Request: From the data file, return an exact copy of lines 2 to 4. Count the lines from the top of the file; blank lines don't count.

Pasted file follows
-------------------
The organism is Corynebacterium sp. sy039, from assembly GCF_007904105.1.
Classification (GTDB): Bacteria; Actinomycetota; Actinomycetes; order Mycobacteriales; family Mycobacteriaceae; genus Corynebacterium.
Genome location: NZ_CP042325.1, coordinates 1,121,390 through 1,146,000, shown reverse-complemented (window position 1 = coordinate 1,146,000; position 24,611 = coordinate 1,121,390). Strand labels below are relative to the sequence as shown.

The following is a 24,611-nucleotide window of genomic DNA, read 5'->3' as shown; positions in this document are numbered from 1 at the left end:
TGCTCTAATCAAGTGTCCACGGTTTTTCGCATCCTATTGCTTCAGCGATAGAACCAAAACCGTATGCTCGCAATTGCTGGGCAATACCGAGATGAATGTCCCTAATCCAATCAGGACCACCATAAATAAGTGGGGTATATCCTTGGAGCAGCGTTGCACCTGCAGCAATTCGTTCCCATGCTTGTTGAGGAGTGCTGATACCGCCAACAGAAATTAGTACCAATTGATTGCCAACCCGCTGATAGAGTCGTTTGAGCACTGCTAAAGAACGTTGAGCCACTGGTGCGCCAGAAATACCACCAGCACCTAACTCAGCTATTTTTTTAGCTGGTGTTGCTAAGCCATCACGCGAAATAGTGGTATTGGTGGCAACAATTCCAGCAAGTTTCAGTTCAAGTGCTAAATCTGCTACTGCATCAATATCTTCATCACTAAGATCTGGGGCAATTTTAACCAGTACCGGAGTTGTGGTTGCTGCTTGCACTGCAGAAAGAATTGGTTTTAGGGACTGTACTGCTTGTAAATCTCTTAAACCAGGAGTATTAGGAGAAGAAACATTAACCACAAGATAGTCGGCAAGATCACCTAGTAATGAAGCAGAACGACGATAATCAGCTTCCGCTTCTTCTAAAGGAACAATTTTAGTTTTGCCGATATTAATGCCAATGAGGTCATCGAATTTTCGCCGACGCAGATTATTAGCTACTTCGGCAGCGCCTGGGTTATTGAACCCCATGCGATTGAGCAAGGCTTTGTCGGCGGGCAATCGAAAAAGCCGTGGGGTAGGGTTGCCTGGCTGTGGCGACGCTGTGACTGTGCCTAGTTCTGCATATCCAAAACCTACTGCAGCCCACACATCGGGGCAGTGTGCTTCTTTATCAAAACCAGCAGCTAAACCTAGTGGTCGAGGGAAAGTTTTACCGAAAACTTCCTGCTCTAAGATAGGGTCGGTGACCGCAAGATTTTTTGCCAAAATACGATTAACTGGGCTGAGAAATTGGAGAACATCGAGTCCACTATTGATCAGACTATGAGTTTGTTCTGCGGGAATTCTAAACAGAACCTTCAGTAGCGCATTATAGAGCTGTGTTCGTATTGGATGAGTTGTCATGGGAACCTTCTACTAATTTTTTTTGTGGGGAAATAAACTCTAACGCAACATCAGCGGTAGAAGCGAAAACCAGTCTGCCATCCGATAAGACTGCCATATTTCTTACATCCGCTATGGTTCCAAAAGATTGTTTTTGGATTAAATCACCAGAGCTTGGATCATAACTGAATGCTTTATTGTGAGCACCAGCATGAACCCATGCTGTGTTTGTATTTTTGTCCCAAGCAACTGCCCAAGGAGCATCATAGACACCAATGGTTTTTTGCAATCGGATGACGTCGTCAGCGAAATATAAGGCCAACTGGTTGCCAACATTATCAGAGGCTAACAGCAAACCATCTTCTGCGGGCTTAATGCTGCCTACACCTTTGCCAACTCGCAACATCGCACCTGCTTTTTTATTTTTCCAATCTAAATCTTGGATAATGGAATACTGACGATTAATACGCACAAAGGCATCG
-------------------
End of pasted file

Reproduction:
Classification (GTDB): Bacteria; Actinomycetota; Actinomycetes; order Mycobacteriales; family Mycobacteriaceae; genus Corynebacterium.
Genome location: NZ_CP042325.1, coordinates 1,121,390 through 1,146,000, shown reverse-complemented (window position 1 = coordinate 1,146,000; position 24,611 = coordinate 1,121,390). Strand labels below are relative to the sequence as shown.

The following is a 24,611-nucleotide window of genomic DNA, read 5'->3' as shown; positions in this document are numbered from 1 at the left end: